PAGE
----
|Apennines Marsican Bear Heritage Area
|Name Species Group
|Name Habitat Group
|Approximate size (sq km)
Our landscape has been rewilding over the last 100 years due to land abandonment, depopulation and various reintroductions projects. As of today, our area is a combination of different habitats and land management practices, crossing both national and regional parks (33% of the region) and corridor areaa. It is home to some endangered species, such as the Marsican brown bear (only 60 left), which is one of the target species of Rewilding Apennines through the bear-smart community initiative. At the same time, biodiversity strives through the length of great artisanal productions, such as local grape varieties wine (montepulciano and trebbiano), raw milk cheese (mostly sheep and goat) and extensive livestock farming (lamb, pork and beef).
Central Apennines it often called as the “wild heart of Italy"
Our role as an NGO is to provide new tools which can inspire both local tourism providers to embrace our vision and inspire new conscious travellers to visit the area. We believe the WHA status could be a further step to push against the walls of conventional tourism practices and enrich the bear smart community initiative, giving international visibility to this model.
Species and habitats
The Marsican brown bear is a subspecies of brown bear that only exists in this central part of Italy. Since at least the 15th Century, the bears have been embedded in the traditions, stories, and life of the Apennines’ rural communities. However, due to habitat loss and human-wildlife conflict there are only 60 left in the world, making them critically endangered.
Marsican brown bear (Ursus arctos marsicanus) - specie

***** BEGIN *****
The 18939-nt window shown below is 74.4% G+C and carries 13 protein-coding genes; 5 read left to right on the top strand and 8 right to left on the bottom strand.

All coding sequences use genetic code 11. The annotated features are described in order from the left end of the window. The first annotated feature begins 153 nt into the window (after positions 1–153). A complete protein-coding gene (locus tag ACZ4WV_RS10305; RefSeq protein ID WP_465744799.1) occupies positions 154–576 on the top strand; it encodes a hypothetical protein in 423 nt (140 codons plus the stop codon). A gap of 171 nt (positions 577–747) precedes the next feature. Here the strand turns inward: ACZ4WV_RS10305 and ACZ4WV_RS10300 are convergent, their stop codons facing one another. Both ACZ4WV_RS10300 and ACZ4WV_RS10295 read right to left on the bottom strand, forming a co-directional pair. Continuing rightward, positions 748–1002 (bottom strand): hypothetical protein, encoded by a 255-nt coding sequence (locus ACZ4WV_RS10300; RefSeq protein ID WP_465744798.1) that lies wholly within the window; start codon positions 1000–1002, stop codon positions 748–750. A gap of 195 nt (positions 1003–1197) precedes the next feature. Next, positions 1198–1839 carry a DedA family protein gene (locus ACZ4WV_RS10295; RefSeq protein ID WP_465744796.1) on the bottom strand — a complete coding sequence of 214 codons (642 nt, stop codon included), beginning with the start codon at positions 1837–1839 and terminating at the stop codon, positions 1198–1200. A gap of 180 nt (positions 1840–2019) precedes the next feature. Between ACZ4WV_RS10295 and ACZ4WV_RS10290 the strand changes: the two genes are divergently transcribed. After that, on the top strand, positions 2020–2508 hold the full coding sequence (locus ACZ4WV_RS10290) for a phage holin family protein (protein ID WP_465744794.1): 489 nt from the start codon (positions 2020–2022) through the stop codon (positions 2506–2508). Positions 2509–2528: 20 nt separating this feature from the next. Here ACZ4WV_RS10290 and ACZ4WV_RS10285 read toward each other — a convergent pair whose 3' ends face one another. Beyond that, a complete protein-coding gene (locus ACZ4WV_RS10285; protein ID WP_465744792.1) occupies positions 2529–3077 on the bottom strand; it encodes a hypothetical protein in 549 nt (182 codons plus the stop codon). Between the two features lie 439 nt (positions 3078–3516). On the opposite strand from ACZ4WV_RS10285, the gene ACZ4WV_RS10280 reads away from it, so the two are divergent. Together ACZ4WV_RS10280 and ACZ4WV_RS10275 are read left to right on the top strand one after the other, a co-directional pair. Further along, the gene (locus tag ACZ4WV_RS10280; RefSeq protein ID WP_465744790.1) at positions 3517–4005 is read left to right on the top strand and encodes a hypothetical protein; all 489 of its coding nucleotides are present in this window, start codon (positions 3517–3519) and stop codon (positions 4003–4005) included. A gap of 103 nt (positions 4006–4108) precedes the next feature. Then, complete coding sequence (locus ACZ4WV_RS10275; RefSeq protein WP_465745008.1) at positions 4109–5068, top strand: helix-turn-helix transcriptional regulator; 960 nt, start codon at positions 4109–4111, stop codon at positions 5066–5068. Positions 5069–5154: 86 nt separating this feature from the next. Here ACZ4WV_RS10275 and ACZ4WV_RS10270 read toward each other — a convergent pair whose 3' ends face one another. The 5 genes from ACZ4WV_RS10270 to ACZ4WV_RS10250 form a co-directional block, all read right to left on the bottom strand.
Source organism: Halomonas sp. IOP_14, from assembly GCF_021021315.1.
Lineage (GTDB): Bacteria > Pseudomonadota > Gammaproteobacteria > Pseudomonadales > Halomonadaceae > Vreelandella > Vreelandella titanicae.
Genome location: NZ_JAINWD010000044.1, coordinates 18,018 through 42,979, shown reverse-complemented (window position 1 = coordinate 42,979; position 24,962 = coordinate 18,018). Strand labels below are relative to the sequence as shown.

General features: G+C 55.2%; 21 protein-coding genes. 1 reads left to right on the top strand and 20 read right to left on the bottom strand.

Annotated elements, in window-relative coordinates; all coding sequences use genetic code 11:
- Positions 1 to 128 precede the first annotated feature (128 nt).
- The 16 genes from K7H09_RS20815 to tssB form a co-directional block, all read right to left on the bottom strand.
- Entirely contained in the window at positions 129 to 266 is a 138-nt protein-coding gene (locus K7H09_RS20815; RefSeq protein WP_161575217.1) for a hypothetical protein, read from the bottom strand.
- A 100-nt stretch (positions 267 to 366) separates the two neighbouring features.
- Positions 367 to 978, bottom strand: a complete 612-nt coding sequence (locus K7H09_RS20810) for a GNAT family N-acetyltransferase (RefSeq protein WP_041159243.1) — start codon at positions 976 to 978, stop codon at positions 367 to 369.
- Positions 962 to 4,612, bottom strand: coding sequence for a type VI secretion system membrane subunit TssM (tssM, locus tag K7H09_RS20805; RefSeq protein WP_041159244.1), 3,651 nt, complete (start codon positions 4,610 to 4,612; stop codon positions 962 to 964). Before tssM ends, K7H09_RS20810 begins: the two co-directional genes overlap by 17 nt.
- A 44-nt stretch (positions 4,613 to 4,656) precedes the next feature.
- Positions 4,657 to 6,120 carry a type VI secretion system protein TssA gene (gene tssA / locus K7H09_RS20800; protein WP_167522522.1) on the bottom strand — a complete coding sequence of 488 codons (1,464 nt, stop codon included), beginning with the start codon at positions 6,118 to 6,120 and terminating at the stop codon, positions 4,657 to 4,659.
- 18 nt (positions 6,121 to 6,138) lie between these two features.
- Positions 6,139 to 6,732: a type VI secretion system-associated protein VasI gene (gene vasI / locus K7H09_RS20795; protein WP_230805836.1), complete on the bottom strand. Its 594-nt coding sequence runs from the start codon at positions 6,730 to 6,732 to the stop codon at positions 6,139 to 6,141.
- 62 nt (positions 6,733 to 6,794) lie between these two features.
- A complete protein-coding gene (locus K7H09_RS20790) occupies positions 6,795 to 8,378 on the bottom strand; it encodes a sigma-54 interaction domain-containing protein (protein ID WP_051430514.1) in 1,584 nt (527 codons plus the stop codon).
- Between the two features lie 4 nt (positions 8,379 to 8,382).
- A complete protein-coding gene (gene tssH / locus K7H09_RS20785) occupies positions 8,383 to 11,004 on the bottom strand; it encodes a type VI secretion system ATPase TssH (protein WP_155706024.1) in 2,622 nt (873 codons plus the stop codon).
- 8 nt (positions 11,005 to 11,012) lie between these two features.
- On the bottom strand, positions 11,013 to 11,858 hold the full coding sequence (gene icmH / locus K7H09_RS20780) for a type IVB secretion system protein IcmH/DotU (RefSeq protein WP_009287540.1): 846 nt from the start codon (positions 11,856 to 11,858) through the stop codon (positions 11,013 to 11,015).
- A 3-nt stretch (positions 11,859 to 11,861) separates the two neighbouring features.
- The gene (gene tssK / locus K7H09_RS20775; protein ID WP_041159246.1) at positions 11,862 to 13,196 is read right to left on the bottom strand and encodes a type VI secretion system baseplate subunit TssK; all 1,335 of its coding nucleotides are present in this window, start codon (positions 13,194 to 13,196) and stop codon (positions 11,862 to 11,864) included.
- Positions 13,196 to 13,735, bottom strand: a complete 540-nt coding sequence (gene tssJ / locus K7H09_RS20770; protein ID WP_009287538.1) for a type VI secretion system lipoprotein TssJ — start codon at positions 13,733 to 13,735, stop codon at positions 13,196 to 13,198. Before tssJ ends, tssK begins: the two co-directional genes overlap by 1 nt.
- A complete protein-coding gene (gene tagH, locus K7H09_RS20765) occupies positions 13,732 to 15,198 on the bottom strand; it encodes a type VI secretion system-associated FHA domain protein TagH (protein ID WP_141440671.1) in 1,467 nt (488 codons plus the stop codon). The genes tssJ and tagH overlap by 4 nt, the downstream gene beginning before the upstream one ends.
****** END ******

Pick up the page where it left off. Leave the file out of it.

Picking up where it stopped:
The last official count was done in 2014 and there are encouraging signs that the population is expanding such as an increase of individuals being seen outside of the core area, as well as the sighting of females with cubs in new territories. Nonetheless, mortality rate among cubs is still high (51%) and anthropogenic sources are still very much at the heart of cause of mortality.
Main threats relate to anthropogenic sources, such as poaching, poisoning and road collisions. To a larger extent, the lack of good practices in place can lead to conflicts with so-called confident bears, creating tension in the population and fostering prejudices towards this endangered species - as recently seen with the world known bear Juan Carrito, one of the four cubs of Amarena. Despite a long history of coexistence, there is a lack of in-depth understanding of bear prevention measures especially in newly or to be colonised areas.
Actions taken for protection
Rewilding Apennines, together with a partner NGO Salviamo l’Orso, has been developing the first bear smart community initiative in Europe, starting in the municipality of Pettorano sul Gizio in 2015, after the illegal killing of an adult bear. Thanks to the positive impact and a gradual recognition by other local stakeholders, the initiative is now being scaled up across 16 municipalities, involving both public and private actors. The bear smart approach translates in the creation of a bear assessment plan, where potential threats are mapped, and opportunities to prevent and mitigate conflict are developed with the participation of the whole community. Some of the actions include the installation of electric fencing, the pruning of abandoned fruit trees away from human settlements to increase food availability and installation of bear-proof garbage bins.